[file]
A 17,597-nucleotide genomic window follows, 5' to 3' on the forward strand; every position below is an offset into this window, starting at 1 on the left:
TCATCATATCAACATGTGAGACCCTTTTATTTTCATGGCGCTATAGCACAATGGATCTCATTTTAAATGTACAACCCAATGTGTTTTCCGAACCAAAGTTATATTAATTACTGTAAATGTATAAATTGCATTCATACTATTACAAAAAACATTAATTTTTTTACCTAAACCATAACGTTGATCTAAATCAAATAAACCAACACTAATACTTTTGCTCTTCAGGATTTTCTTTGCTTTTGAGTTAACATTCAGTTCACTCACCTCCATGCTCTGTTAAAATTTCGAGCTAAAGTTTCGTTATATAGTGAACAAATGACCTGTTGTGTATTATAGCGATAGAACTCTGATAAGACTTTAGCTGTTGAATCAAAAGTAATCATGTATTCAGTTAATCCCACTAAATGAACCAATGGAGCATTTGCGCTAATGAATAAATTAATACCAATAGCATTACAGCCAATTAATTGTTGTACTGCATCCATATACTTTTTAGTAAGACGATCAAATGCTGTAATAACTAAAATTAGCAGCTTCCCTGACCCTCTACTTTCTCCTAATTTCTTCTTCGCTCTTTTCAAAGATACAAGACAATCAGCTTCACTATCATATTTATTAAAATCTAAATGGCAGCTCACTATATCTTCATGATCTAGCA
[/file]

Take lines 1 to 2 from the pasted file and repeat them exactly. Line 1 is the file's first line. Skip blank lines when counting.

A 17,597-nucleotide genomic window follows, 5' to 3' on the forward strand; every position below is an offset into this window, starting at 1 on the left:
TCATCATATCAACATGTGAGACCCTTTTATTTTCATGGCGCTATAGCACAATGGATCTCATTTTAAATGTACAACCCAATGTGTTTTCCGAACCAAAGTTATATTAATTACTGTAAATGTATAAATTGCATTCATACTATTACAAAAAACATTAATTTTTTTACCTAAACCATAACGTTGATCTAAATCAAATAAACCAACACTAATACTTTTGCTCTTCAGGATTTTCTTTGCTTTTGAGTTAACATTCAGTTCACTCACCTCCATGCTCTGTTAAAATTTCGAGCTAAAGTTTCGTTATATAGTGAACAAATGACCTGTTGTGTATTATAGCGATAGAACTCTGATAAGACTTTAGCTGTTGAATCAAAAGTAATCATGTATTCAGTTAATCCCACTAAATGAACCAATGGAGCATTTGCGCTAATGAATAAATTAATACCAATAGCATTACAGCCAATTAATTGTTGTACTGCATCCATATACTTTTTAGTAAGACGATCAAATGCTGTAATAACTAAAATTAGCAGCTTCCCTGACCCTCTACTTTCTCCTAATTTCTTCTTCGCTCTTTTCAAAGATACAAGACAATCAGCTTCACTATCATATTTATTAAAATCTAAATGGCAGCTCACTATATCTTCATGATCTAGCA